Using intense pulsed light technology to decontaminate dry or powdered food
The next advancement in intense pulsed light (IPL) technology may be coming in the form of non-thermal pasteurization.
Roger Ruan, a professor in the Department of Bioproducts and Biosystems Engineering at the University of Minnesota, is leading a research project using IPL technology to reduce harmful bacteria and other microorganisms in dry or powdered foods. He’s testing non-fat powdered milk, wheat flour, black pepper, and egg white and whole egg powders.
Ruan’s experimental IPL non-thermal pasteurization system was able to reduce bacteria by 99.9% to 99.99999%, depending on the type of dry or powdered food tested.
“Detection of foodborne pathogens in dry and powdered food has been increasing in the United States causing major recalls and is currently of major concern to the food industries and consumers,” Ruan said.
Bacteria and other microorganisms usually do not grow as well in dry or powdered food compared with food with more moisture. But, they can still be present for long periods of time. If they are present in high enough numbers, they may cause foodborne outbreaks.
“Dry or powdered foods are usually pasteurized in the liquid state,” Ruan said. For example, milk is pasteurized at 161.6 degrees Fahrenheit for 15 seconds before it’s evaporated for milk powder products.
A bacteria that can thrive in dry or powdered food is Cronobacter. It’s been found in powdered infant formula, powdered milk, herbal teas, and other dry foods. Though foodborne illnesses caused by Cronobacter are rare, they’re “frequently lethal for infants,” according to the Centers for Disease Control and Prevention.
Cronobacter has a tolerance for high temperatures, making conventional pasteurization processes insufficient. Ruan’s IPL treatment system may solve this problem.
How it Works:
The dry or powdered food gets inoculated with one of two kinds of bacteria: Cronobacter sakazakii or Enterococcus faecium, a nonpathogenic surrogate for Salmonella. Ruan and his team also plan on testing foods with Bacillus cereus, a bacteria that causes food poisoning.
The food is analyzed for bacteria, and then it gets placed into a volumetric feeder, which goes down a tube and onto a stainless steel vibratory feeder. The food tumbles gently through the vibratory feeder as it gets exposed to the IPL. This is where decontamination happens.
The IPL treatment system kills bacteria in three ways:
Photochemical effect: The ultraviolet light portion of the pulsed light damages the DNA of bacteria.
Photothermal effect: Localized heating of bacteria is induced by the pulsed light due to the difference in the heating and cooling rate, absorption characteristics of the bacteria, and the dry or powdered food. Thus, the bacterial cell acts as a local vaporization center that may lead to membrane destruction and cell wall rupture. Thermal stress also lead to rupture of microbial cells, especially at higher flux densities.
Photophysical effect: Pulsed light is expected to induce some physical disruption on microbial cellular structures caused by the intermittent, high-intensity pulses. Researchers observed cell wall damage, membrane rupture, cytoplasm damage, etc. in bacterial cells exposed to pulsed light, suggesting that photophysical effects can play a vital role in microbial inactivation.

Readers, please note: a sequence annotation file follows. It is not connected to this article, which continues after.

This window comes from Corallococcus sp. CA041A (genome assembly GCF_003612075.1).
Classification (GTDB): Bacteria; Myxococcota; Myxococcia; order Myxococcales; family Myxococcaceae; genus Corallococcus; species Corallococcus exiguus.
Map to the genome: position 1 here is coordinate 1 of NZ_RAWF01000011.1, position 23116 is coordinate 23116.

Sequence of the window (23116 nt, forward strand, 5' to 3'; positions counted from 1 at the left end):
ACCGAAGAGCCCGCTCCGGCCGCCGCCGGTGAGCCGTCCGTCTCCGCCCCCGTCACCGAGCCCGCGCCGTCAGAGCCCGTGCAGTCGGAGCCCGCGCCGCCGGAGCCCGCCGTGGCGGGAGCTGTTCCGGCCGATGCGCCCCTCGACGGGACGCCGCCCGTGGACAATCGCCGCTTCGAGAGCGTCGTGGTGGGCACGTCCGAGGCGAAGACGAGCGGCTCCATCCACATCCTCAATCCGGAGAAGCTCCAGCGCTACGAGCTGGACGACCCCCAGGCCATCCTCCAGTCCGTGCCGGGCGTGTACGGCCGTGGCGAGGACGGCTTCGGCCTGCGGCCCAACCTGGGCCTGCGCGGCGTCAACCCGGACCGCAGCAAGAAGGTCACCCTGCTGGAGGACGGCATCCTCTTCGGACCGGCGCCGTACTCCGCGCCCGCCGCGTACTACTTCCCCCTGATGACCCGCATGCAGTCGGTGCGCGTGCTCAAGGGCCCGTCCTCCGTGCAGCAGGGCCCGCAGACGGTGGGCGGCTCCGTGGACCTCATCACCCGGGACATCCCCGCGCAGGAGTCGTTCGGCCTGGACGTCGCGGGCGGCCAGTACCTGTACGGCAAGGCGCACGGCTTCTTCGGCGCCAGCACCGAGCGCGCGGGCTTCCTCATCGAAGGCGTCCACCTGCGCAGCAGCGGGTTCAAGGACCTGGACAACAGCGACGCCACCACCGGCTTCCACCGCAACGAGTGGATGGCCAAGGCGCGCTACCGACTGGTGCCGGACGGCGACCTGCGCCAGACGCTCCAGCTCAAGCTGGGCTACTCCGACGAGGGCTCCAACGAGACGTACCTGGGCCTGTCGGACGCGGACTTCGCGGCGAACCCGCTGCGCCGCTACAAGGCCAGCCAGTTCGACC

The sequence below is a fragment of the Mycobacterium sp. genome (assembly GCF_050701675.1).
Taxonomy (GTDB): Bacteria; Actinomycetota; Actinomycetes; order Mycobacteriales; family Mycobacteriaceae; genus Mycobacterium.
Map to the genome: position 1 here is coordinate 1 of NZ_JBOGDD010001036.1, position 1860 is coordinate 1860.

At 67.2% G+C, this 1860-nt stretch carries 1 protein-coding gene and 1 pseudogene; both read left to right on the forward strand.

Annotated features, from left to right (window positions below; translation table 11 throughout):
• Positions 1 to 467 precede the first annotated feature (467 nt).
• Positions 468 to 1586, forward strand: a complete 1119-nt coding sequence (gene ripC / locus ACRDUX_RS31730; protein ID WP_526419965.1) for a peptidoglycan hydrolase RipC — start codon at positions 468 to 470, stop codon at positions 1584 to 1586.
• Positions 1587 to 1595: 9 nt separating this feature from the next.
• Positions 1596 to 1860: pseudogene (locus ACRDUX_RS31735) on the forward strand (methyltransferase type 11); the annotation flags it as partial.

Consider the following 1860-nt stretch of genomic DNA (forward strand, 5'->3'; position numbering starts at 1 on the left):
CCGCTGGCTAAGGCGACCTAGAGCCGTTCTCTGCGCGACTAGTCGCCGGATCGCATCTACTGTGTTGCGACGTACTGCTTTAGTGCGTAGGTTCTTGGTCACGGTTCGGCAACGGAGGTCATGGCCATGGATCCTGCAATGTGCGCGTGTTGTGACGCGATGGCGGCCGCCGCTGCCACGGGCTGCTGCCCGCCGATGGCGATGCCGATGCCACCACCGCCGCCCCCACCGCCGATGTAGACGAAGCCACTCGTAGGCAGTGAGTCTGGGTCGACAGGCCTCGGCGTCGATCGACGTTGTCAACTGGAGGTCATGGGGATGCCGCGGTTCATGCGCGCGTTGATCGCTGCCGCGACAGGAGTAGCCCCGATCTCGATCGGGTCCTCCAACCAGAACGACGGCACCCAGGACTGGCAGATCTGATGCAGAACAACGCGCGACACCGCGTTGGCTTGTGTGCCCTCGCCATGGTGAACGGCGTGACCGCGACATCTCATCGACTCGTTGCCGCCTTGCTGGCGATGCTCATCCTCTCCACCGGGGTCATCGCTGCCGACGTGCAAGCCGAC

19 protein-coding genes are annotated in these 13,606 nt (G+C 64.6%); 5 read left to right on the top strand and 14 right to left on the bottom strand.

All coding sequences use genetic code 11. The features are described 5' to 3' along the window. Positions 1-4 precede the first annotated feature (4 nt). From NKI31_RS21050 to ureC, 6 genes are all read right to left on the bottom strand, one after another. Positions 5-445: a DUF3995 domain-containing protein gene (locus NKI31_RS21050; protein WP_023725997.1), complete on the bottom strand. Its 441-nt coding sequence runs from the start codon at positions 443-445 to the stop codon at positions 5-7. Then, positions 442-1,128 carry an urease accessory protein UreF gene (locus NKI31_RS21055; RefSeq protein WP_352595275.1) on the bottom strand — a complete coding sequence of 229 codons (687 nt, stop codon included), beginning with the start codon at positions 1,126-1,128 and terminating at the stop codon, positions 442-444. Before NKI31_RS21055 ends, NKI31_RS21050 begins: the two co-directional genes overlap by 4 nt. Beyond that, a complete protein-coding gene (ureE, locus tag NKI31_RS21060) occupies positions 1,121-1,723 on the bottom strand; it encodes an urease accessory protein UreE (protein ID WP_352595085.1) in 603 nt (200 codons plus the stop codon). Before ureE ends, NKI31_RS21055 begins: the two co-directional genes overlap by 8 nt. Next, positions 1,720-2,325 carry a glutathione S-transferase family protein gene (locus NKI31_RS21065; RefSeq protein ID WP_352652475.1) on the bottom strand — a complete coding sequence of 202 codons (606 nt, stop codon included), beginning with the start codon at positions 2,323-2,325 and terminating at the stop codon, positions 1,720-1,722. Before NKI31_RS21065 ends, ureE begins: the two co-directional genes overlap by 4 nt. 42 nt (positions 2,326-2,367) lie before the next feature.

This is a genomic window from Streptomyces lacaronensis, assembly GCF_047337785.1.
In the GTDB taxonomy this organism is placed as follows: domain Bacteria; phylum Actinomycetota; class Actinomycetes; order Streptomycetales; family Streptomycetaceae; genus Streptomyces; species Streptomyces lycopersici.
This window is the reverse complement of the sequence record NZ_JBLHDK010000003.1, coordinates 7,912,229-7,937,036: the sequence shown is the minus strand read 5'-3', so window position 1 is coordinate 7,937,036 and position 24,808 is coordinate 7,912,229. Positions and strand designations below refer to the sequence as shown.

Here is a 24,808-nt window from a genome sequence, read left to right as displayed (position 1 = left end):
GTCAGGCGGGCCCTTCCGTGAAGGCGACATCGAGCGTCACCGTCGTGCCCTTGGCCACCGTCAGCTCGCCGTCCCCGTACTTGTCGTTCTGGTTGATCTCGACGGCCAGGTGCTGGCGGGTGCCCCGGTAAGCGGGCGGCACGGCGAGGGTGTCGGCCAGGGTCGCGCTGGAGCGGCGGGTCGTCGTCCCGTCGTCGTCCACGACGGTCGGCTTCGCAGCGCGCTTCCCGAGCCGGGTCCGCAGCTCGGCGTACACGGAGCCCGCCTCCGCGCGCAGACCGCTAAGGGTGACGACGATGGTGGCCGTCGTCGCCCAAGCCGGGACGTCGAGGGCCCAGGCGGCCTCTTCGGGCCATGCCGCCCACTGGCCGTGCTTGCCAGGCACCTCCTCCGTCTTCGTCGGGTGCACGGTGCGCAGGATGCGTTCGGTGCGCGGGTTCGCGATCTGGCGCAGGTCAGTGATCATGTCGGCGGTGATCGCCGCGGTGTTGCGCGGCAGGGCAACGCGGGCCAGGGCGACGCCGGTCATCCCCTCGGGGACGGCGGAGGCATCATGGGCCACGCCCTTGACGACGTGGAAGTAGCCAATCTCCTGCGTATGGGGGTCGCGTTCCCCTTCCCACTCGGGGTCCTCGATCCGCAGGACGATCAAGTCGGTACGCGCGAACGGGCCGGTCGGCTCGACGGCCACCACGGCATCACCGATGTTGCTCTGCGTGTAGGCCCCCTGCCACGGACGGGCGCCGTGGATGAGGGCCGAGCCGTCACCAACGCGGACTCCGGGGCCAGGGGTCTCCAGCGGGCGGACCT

After exposure to IPL, the food exits the feeder, and it gets collected onto a tray where it will be analyzed again.
“The process takes about 30 seconds, depending on the kind of dry or powdered food,” said Dongjie Chen, a Ph.D. student responsible for the setup and operation of the IPL system as well as the design of the experiments.
Ruan and his team are also examining the effects of IPL treatment on the physical, chemical, nutritional, and sensory properties of the foods. Those results are not yet available. Upon completion of the project in 2019, a prototype IPL system will be built and demonstrated.
IPL-based technology for non-thermal pasteurization does not yet exist in the food industry, but Ruan hopes to change that.
“The successful development of the proposed IPL technology would enable the food industry to use a non-thermal process to disinfect food products while maintaining its nutritional and sensory quality,” Ruan said. “This would provide consumers safe and acceptable food products with confidence.”
For more information about the project, please contact Ruan, firstname.lastname@example.org.
The project is a collaborative effort among university researchers in food engineering, microbiology, chemistry, sensory evaluation, and extension; food industry partners; and non-profit organizations. Co-principal investigators include David Baumler, Chi Chen, Paul Chen, Zata Vickers, Joellen Feirtag, and Laurence Lee. The current system was developed by Peng Peng, Nan Zhou, Dongjie Chen, and Yanling Cheng. The new system under development is mainly done by Erik Anderson, Peng Peng, Yanling Cheng, Dongjie Chen, and Juer Liu. Most of the experiments and analysis are done by Dongjie Chen, Juer Liu, Justin Wiertzema, Qingqing Mao, and Yiwei Ma.
This is a Coordinated Agricultural Project funded by the Agriculture and Food Research Initiative from the U.S. Department of Agriculture National Institute of Food and Agriculture.